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THE BIG EVASION: ABORTION, THE ISSUE THAT WONT GO AWAY.

Collins, Anne.

Toronto, Lester & Orpen Dennys, c1985. 277pp, paper, $14.95, ISBN 0-88619-060-6. CIP

Grades 12 and up
Reviewed by Barbara Jo May

Volume 13 Number 6
1985 November


This is a well-researched journalistic account of a very divisive issue, abortion in Canada today. Collins, a freelance writer, has attempted to be objective, but what makes this book more interesting and useful than a news-clipping file is her diary-like style. If the author's voice is sometimes intrusive, it is always honest. The Big Evasion gives the history of the abortion issue in Canada since the early 1960s, but the main part of the work is focused on recent courtroom events such as the attempt to have the fetus considered as a person under the Canadian Charter of Rights and the trial of Dr. Henry Morgentaler and two colleagues in 1984. We are given much information on the kinds of evidence and tactics used in these court cases, as well as a consideration of the implications of the decisions. Dense legal arguments are juxtaposed to first-person stories of women: accounts of the circumstances in which individual women chose to abort or not, and sketches of women who work in an abortion clinic or for a pro-life organization. Activists on both sides of the issue, from Canadian Abortion Rights Action League to Alliance for Life, from REAL Women to feminists active in the reproductive rights movement, are interviewed. However, in her attempt to be objective, Collins has been too inclusive; the reader is overwhelmed by the names of too many individuals and sometimes by quite trivial detail. (For example, do we really care who paid for brunch when Toronto's Committee for the Establishment of Abortion Clinics met with Morgentaler?) The author's own position at the end of the book is pro-choice, but it is important to emphasize that this work is not a polemic; it is a careful consideration of the arguments used by both sides on the abortion question. Collins concludes that the debate will be stalemated as long as we (meaning the public, as much as the policy-makers) continue to see abortion as simply a contest of rights, i.e., the rights of women versus the rights of potential lives. We are evading the larger questions of how we view motherhood and childbearing in this society and the individualís relationship to society.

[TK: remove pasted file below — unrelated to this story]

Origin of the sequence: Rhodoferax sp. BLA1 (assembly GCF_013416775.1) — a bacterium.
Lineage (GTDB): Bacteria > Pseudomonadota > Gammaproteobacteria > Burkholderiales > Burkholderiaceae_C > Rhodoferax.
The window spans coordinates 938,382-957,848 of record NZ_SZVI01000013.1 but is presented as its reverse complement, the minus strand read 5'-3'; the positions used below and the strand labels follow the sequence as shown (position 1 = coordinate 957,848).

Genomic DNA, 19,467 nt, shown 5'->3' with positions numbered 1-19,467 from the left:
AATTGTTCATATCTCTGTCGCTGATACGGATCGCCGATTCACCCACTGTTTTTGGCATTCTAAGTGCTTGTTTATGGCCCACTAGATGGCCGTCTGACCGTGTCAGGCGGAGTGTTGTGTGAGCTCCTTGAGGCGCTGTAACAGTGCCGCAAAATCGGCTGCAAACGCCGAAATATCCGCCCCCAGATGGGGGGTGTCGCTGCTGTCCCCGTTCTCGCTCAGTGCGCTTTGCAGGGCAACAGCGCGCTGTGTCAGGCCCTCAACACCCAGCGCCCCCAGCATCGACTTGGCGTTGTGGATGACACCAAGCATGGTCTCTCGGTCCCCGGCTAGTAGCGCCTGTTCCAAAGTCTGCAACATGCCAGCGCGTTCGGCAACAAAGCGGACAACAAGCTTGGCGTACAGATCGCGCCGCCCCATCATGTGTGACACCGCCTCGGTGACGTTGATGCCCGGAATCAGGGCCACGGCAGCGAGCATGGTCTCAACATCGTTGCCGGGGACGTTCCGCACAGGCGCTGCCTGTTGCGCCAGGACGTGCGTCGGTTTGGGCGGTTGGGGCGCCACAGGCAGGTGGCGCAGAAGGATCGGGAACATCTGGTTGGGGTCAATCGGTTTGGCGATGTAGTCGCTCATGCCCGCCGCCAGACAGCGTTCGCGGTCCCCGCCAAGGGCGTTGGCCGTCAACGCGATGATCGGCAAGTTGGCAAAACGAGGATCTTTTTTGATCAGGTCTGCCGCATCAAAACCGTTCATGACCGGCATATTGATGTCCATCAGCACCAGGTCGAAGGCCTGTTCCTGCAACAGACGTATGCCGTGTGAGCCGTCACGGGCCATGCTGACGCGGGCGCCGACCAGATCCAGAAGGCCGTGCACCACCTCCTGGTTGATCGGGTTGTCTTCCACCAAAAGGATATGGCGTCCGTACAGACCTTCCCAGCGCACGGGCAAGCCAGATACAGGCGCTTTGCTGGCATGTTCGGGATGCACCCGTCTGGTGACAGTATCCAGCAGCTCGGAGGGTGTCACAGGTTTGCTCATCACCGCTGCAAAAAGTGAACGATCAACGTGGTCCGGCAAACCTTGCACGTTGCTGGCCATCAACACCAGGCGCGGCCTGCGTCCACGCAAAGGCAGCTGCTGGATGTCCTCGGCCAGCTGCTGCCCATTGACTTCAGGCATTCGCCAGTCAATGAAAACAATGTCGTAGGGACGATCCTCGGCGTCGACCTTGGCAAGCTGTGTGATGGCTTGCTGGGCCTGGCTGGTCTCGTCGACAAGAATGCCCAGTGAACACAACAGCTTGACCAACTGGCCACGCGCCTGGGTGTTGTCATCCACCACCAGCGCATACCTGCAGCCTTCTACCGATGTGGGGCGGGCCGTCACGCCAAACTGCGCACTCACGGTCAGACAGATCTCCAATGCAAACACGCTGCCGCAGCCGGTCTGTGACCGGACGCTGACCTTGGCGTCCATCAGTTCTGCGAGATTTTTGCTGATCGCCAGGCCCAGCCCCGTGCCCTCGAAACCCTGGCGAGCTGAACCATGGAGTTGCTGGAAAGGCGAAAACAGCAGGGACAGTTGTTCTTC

As an account of important legal events in Canada, The Big Evasion is interesting for the general reader. It is useful also for the student looking for up-to-date information on the politics of abortion in Canada. The book contains an index and some footnotes. Recommended for collections serving adults and young adults.


Barbara Jo May, Toronto, Ont.
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